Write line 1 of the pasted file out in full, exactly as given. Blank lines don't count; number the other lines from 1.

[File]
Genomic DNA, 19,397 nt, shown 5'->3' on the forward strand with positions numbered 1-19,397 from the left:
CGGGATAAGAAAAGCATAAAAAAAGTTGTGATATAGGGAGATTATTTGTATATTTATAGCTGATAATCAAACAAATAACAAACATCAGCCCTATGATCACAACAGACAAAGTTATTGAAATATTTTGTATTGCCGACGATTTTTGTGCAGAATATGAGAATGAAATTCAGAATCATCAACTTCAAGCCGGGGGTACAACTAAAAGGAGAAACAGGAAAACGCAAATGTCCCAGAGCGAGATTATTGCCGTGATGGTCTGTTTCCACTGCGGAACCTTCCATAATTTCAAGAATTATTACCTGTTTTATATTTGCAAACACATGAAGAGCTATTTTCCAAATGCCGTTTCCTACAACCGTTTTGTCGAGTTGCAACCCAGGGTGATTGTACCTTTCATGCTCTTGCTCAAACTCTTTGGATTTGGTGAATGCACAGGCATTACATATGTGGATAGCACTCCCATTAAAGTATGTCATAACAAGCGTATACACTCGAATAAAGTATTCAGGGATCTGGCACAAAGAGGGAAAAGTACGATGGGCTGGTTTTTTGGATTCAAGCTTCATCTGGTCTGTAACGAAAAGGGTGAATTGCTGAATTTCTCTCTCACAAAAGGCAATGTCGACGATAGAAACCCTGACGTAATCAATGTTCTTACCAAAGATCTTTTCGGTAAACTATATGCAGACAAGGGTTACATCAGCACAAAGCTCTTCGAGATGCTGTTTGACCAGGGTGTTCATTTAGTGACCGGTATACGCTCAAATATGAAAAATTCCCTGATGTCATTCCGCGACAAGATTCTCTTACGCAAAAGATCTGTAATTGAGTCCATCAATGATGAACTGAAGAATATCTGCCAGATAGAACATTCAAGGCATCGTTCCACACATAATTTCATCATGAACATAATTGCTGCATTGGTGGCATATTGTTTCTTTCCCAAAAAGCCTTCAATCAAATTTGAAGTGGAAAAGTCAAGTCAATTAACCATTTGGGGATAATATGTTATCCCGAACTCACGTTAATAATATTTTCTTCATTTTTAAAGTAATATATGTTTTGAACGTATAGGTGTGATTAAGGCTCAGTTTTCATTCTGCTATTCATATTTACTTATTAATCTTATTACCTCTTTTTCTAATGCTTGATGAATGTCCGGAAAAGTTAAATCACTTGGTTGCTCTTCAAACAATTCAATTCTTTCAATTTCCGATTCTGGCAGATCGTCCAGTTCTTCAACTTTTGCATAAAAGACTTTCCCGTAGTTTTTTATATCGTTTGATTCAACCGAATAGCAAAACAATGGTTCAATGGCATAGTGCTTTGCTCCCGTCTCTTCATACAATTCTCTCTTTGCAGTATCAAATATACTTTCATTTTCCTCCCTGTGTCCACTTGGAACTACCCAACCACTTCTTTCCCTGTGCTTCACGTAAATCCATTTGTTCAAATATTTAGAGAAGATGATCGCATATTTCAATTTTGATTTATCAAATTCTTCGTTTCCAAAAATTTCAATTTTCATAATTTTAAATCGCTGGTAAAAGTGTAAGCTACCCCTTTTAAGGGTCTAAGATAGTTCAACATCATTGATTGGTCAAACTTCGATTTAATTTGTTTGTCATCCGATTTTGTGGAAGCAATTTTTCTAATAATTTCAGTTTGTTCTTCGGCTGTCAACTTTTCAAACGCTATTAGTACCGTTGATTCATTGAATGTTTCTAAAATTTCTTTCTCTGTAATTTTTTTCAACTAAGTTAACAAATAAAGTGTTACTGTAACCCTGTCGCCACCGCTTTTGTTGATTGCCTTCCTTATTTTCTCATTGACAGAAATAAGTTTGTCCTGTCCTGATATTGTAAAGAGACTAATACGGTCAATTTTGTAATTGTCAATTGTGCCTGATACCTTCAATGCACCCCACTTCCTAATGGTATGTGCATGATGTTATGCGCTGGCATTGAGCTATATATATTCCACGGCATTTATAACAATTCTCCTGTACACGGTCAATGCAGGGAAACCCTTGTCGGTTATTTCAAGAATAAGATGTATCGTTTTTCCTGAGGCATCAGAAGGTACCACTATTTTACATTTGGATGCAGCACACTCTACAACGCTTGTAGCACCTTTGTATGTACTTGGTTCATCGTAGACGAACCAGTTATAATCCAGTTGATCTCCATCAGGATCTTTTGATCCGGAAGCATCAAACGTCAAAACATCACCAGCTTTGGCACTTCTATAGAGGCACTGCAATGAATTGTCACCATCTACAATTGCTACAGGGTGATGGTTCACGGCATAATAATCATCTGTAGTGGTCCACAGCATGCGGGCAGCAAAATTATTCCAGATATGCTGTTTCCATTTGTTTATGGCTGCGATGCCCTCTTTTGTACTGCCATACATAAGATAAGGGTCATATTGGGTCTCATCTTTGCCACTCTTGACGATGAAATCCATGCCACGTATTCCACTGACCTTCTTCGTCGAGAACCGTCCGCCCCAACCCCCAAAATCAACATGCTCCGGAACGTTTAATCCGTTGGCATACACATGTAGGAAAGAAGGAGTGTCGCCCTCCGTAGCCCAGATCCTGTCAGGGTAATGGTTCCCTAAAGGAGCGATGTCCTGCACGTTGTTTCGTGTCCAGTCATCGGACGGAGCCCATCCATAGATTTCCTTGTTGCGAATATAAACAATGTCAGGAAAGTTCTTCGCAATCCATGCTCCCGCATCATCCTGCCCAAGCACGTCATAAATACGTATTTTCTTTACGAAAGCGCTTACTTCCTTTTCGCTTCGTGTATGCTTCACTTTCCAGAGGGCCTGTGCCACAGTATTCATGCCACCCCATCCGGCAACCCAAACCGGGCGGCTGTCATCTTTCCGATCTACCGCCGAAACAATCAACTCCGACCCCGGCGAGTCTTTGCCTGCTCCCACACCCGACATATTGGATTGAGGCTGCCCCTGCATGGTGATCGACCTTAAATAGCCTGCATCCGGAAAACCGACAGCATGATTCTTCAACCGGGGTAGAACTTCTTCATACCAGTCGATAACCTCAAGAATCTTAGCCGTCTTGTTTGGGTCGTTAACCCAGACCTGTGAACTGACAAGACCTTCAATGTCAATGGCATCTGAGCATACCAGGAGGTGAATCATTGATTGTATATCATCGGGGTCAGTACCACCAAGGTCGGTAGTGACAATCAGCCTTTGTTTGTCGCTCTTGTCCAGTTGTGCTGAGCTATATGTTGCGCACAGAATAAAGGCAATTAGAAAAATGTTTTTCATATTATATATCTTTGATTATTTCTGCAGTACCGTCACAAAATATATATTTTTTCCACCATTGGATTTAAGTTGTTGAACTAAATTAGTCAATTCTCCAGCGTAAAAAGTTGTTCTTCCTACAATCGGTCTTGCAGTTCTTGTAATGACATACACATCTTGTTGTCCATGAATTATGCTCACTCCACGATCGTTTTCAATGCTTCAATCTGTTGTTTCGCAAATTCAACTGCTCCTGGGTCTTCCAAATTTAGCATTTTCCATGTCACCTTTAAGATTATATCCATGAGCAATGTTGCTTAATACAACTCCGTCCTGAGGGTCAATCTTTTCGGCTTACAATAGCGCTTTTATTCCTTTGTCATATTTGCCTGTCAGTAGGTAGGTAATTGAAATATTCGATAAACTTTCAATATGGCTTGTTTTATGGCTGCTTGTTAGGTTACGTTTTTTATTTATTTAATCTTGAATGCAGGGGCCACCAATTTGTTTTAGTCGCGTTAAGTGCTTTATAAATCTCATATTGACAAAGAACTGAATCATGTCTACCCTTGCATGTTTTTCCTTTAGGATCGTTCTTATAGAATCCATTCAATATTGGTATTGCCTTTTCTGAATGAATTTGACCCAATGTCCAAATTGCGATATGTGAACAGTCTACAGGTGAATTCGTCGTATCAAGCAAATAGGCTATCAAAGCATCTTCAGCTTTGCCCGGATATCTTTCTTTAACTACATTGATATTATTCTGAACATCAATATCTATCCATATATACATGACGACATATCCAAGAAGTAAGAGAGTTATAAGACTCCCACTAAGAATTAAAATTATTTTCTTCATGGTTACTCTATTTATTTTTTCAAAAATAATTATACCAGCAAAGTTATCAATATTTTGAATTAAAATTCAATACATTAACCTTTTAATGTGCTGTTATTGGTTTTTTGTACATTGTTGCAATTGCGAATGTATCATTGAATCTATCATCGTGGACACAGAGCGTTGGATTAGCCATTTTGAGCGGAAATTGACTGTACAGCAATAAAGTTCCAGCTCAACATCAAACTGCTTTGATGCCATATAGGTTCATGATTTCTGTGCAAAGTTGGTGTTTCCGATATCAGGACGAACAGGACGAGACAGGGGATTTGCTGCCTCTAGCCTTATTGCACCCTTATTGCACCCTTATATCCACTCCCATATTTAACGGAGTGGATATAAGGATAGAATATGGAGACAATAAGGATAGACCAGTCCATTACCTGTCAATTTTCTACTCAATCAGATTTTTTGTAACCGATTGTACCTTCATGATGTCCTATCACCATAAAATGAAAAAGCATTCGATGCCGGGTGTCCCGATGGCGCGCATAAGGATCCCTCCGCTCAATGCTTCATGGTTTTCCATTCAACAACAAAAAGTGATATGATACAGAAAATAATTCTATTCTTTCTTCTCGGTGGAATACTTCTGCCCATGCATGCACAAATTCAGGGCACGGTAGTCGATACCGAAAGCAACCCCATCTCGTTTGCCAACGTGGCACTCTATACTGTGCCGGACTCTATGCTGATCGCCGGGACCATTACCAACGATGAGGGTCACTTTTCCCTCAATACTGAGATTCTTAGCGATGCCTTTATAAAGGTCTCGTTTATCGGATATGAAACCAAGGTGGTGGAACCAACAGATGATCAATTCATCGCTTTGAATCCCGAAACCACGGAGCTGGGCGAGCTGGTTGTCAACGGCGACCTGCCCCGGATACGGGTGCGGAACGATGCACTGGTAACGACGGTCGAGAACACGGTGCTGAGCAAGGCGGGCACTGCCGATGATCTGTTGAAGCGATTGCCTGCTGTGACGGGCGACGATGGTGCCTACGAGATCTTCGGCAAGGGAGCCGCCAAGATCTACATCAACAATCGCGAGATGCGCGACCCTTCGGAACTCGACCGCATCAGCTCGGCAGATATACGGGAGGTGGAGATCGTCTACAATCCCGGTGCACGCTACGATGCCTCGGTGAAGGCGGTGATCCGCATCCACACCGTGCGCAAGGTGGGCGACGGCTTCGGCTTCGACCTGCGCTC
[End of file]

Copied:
Genomic DNA, 19,397 nt, shown 5'->3' on the forward strand with positions numbered 1-19,397 from the left: